Babywearing has been around for centuries, and it's saved many a mom's sanity (as well as her hands for doing other things ... like holding onto a toddler in a busy parking lot, making dinner, need I go on?). But like most things about being a new mom, it can take some time to figure out how to do it ... and how to do it safely!
The scary news: sometimes babywearing can go wrong, and when it does, kids have been known to die. According to the Consumer Product Safety Commission (CPSC), at least 14 babies have died in the past 20 years because of issues with their mom's baby carrier. Three of those kids died as recently as 2009!
The good news? You CAN babywear safely, and the American Academy of Pediatrics recommends it as a good way to promote bonding with your baby.
Here are some good tips to make sure you're doing it right -- for you and for baby.
1. Be wary of sling-type baby carriers. These are the type that have been linked to infant deaths by the CPSC because they present suffocation hazards to babies. If you are using a sling, the CPSC advises you make sure the infant’s face is not covered and is visible at all times to the sling’s wearer. If nursing the baby in a sling, change the baby’s position after feeding so the baby’s head is facing up and is clear of the sling and the mother’s body.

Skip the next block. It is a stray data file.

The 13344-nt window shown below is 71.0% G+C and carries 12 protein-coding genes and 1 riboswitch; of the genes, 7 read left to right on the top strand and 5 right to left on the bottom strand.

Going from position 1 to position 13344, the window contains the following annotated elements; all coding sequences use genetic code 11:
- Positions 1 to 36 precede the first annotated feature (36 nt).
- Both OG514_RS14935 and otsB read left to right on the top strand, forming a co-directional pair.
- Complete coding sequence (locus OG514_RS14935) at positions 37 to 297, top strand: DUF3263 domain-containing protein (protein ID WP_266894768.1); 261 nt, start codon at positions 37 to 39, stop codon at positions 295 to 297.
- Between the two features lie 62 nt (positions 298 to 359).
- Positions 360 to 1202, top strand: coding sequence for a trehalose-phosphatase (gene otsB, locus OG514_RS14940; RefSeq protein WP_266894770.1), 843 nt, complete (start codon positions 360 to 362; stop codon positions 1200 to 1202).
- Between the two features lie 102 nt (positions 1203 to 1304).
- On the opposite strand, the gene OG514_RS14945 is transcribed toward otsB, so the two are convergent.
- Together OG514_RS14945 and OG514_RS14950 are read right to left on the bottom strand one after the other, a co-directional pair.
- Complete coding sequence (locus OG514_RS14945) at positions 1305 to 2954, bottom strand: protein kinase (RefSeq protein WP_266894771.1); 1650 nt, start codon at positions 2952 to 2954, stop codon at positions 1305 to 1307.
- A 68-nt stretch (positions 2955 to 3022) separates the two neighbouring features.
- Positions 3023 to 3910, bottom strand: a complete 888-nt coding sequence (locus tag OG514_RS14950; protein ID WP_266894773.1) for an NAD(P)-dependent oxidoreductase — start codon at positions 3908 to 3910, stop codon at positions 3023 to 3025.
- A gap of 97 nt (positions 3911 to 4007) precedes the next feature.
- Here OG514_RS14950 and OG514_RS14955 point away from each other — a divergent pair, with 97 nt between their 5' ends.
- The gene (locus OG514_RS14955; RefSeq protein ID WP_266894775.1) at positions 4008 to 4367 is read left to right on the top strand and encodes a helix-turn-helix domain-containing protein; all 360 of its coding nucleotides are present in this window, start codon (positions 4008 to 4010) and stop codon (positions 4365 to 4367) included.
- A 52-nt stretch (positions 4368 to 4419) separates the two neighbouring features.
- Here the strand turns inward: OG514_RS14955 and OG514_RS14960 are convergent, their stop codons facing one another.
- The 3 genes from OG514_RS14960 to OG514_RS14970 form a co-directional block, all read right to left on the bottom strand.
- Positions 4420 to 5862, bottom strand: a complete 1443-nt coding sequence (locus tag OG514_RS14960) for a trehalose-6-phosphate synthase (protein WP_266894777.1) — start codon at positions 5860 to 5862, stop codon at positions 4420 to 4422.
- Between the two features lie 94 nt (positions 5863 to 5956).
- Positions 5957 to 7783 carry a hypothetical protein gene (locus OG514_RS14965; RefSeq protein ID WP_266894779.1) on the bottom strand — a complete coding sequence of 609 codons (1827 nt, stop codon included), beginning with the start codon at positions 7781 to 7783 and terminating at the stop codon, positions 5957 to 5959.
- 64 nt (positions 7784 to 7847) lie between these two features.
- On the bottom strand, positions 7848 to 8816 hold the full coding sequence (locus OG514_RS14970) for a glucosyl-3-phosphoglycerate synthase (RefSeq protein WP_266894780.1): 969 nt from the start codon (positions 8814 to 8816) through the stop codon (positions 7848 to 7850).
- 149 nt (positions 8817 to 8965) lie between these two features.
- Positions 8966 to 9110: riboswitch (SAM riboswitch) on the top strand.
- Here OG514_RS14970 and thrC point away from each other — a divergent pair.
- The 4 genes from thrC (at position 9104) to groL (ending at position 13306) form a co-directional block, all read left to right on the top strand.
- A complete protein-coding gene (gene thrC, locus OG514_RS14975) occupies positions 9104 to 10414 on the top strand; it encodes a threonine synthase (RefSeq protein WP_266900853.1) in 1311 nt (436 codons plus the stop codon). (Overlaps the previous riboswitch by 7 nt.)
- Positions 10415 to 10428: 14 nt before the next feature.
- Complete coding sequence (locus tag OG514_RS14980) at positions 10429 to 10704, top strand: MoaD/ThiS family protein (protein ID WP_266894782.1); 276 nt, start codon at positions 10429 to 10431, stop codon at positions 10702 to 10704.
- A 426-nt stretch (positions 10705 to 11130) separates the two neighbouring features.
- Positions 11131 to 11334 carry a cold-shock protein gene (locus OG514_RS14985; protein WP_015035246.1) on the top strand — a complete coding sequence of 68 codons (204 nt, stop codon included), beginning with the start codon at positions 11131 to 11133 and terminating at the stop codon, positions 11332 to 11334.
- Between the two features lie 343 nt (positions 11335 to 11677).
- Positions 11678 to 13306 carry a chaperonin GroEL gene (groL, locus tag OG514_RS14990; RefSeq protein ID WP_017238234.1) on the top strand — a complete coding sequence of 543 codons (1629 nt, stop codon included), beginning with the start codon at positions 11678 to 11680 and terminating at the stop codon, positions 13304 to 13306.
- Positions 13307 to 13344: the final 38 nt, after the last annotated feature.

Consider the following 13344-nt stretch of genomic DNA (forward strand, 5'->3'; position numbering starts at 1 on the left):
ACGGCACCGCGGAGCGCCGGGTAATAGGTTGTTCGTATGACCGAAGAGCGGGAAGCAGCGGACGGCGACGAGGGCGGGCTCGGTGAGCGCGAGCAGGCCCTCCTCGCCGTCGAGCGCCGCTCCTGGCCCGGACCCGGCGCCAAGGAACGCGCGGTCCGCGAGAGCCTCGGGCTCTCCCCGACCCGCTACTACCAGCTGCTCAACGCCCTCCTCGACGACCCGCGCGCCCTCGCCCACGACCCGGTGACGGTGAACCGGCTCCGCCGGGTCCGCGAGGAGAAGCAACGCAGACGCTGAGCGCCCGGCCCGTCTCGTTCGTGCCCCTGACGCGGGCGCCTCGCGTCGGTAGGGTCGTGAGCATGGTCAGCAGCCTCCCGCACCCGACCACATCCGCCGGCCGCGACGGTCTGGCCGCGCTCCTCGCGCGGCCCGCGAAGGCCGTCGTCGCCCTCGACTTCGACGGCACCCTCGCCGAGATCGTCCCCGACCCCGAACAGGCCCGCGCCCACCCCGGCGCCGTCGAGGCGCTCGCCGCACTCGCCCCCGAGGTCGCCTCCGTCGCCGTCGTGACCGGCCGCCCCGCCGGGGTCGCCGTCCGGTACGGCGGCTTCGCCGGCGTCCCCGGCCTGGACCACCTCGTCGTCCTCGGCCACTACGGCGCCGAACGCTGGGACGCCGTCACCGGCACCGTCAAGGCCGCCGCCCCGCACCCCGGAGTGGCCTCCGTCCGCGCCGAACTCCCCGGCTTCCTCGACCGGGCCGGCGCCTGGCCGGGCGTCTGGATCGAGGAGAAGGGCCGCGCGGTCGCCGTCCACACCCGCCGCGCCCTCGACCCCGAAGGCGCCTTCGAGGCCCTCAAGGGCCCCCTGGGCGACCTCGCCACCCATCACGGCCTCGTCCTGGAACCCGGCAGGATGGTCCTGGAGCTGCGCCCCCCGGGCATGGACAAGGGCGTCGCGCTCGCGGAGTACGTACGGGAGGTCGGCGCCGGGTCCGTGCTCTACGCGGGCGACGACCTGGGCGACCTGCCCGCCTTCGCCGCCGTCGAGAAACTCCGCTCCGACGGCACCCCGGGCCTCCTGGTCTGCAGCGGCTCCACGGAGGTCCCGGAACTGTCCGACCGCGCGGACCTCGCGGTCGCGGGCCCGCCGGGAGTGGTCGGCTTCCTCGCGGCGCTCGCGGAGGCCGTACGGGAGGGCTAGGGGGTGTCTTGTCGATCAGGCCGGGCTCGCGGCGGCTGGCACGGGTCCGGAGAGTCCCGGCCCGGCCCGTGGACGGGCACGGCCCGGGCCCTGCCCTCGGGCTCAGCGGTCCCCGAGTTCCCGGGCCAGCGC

2. Don't exercise with baby in the carrier. Jogging, jumping on a trampoline, and similar activities put baby at severe risk of "shaken baby syndrome."
3. Read height and weight requirements on carrier. A soft structured carrier, for example, shouldn't be used until a baby is at least 4 or 5 months and able to hold his or her head up. Front packs should only be used until a baby is about 20 pounds -- for their health and the caregiver's!
4. Don't force a baby's legs together. To prevent hip displaysia, doctors recommend carriers support the thigh and allow the legs to spread to keep the hip in a stable position.
5. Don't forward face a newborn. Because of neck instability issues, newborns should be worn on the front of your body, facing YOU, rather than the outside world.
6. Be aware of what baby can reach. This is especially important if your baby is old enough to be worn on your back -- where you can't watch them. Babies are curious, and they will grab at things, and you won't be able to see if they snag a choking hazard and stuff it in their mouth.
7. Inspect your carrier regular. Fabric can break down, especially if it's washed frequently (which, let's face it, you are going to do when you've got a drooly baby in there). The last thing you want is for your baby to tumble out because the fabric gave way.
8. If it hurts, get help. Babywearing safety isn't just about the baby; if you're having severe back pain from wearing your baby, then it's a good idea to reach out to moms who are experienced babywearers for tips on re-positioning (there are babywearing moms groups out there -- check online to see if there is one near you!). If that doesn't help, talk to your doctor. Babies need healthy moms!
What are your best tips for babywearing success?
Images via KAT_bike/Flickr; Jeanne Sager